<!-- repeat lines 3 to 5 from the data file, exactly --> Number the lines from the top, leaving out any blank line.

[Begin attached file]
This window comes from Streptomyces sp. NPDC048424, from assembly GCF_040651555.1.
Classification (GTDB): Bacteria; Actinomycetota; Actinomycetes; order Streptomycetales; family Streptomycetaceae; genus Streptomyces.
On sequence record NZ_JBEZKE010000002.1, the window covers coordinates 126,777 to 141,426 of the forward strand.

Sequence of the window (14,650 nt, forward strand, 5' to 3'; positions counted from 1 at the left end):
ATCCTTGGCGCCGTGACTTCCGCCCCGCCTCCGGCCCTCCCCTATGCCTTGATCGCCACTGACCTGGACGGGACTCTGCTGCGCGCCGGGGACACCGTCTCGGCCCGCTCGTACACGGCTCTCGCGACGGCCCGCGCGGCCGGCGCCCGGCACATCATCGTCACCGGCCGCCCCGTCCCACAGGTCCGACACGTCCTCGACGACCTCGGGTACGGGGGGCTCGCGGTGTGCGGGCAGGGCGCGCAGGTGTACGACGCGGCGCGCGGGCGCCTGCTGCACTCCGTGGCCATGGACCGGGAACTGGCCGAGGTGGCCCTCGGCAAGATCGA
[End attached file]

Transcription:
On sequence record NZ_JBEZKE010000002.1, the window covers coordinates 126,777 to 141,426 of the forward strand.

Sequence of the window (14,650 nt, forward strand, 5' to 3'; positions counted from 1 at the left end):
ATCCTTGGCGCCGTGACTTCCGCCCCGCCTCCGGCCCTCCCCTATGCCTTGATCGCCACTGACCTGGACGGGACTCTGCTGCGCGCCGGGGACACCGTCTCGGCCCGCTCGTACACGGCTCTCGCGACGGCCCGCGCGGCCGGCGCCCGGCACATCATCGTCACCGGCCGCCCCGTCCCACAGGTCCGACACGTCCTCGACGACCTCGGGTACGGGGGGCTCGCGGTGTGCGGGCAGGGCGCGCAGGTGTACGACGCGGCGCGCGGGCGCCTGCTGCACTCCGTGGCCATGGACCGGGAACTGGCCGAGGTGGCCCTCGGCAAGATCGA